5. Cognition, personality and emotion
  6. Perception Disorders
  7. Motor Disorders
  8. Language
  9. Dementia
  10. Neurodevelopment
AIMS
  • To describe the relevance of neuropsychology to managing psychological disorders.
  • To explain the physiology of the nervous system.
  • To describe the anatomy of the nervous system.
  • To describe how conditions within the brain affect the way in which a person is physically capable or incapable of performing a variety of different tasks.
  • To explain how various aspects of a person\'s thought processes may vary according to that person\'s neurobiology.
  • To describe a variety of perceptual disorders.
  • To explain a variety of motor disorders.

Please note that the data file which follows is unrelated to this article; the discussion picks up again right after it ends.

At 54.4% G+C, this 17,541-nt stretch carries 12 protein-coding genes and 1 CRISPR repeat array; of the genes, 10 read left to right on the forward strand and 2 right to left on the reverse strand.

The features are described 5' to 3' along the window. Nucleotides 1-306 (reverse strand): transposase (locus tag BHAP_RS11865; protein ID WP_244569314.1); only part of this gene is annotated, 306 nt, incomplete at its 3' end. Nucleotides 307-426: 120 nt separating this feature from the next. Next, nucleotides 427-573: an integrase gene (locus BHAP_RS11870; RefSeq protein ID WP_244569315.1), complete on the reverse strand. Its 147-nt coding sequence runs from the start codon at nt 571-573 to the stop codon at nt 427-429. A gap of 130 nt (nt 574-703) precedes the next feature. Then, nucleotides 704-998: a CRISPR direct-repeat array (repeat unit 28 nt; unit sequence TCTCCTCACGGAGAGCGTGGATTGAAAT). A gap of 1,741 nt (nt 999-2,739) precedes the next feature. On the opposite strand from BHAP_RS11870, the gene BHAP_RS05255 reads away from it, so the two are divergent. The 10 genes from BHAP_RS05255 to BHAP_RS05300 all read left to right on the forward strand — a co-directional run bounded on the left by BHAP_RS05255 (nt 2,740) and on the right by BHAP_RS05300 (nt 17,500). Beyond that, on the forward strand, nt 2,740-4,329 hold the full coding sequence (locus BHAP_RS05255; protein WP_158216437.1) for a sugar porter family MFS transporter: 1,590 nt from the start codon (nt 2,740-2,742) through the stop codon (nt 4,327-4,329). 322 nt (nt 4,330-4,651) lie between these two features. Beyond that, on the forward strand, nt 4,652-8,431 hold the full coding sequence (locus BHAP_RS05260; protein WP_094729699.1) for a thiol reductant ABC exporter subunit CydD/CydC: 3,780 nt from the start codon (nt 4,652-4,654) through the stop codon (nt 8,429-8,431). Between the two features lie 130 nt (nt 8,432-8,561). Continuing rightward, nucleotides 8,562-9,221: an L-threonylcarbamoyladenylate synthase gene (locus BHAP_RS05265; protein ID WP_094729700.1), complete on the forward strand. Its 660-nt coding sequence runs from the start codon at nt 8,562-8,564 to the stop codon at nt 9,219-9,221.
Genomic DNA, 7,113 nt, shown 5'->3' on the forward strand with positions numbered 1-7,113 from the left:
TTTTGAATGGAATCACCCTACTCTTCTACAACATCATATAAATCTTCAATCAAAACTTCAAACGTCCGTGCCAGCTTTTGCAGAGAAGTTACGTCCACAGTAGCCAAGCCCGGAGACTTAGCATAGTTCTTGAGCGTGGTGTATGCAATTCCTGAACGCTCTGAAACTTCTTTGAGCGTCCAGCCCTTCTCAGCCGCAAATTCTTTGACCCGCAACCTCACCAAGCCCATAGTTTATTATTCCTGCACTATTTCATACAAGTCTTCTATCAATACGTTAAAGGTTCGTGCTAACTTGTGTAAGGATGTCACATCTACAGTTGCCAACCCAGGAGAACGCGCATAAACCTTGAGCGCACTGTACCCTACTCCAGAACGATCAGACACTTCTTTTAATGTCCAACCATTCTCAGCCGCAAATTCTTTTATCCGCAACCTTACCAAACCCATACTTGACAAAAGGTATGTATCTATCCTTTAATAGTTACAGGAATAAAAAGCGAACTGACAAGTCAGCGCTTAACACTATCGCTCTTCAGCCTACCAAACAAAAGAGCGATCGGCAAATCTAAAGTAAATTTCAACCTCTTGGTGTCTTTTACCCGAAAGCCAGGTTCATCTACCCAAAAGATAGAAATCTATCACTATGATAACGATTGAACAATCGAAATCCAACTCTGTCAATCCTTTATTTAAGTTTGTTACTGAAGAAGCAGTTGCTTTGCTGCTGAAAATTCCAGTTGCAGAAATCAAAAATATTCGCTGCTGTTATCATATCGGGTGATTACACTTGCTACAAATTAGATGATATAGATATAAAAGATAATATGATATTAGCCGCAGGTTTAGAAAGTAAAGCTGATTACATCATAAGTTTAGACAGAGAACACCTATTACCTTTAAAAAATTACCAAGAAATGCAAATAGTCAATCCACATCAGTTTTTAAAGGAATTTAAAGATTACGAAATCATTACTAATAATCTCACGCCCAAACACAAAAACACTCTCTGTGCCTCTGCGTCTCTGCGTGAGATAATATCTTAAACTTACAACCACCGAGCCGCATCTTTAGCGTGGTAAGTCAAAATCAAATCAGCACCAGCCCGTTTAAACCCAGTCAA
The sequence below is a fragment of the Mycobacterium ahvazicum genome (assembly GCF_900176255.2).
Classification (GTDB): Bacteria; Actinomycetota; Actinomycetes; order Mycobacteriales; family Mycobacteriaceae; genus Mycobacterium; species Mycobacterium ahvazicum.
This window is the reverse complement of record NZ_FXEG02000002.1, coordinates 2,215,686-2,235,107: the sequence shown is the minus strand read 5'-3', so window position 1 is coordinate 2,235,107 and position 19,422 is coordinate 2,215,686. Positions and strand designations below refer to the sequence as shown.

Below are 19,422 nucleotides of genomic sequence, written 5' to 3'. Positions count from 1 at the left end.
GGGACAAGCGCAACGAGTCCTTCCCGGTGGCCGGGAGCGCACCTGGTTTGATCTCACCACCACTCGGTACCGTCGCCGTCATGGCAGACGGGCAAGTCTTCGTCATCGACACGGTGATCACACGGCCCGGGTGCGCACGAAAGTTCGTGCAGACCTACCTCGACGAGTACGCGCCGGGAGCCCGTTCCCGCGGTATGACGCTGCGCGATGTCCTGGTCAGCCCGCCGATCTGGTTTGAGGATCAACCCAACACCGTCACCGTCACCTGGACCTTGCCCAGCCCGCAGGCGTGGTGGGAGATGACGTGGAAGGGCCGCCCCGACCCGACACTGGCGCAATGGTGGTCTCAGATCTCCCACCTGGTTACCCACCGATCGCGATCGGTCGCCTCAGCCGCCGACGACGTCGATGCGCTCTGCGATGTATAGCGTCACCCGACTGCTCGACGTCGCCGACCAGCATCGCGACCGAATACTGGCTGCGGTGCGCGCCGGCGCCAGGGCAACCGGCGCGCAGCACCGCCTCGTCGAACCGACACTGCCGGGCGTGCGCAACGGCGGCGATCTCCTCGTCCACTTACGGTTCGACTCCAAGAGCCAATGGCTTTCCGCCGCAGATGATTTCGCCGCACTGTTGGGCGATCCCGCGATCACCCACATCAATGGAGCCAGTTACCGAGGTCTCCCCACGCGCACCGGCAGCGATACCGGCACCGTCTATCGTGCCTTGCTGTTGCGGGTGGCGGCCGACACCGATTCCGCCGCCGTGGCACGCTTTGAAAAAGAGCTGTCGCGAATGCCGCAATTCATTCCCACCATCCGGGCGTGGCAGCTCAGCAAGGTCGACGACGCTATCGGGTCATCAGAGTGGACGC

• To explain the neuropsychology of language.
  • To differentiate between different dementias.
  • To explain aspects of development in neuropsychological terms.
EXAMPLES OF WHAT YOU MAY DO IN THIS COURSE
  • Learn about the development of Neuropsychology and techniques used in human neuropsychological studies;
  • Describe the Neuroanatomy of:
    • Brainstem
    • Cerebellum and cerebral cortex
    • Organisation of the cerebral cortex
    • Cranial nerves , brain covering, ventricular system, arteries
    • Brain malfunction
    • Visual system
    • Other systems;
  • Determine why there is laterality;
  • Discuss callosal syndrome;
  • Discuss and compare theories of frontal lobe function;
  • Contrast normal aspects and abnormal aspects of emotion from a neuropsychological perspective;
  • Develop a diagnostic table of perceptual disorders;
  • Determine how the brain perceives faces;
  • Discuss language formation;
  • Describe language disorders;
  • Develop a table of kind of dementia;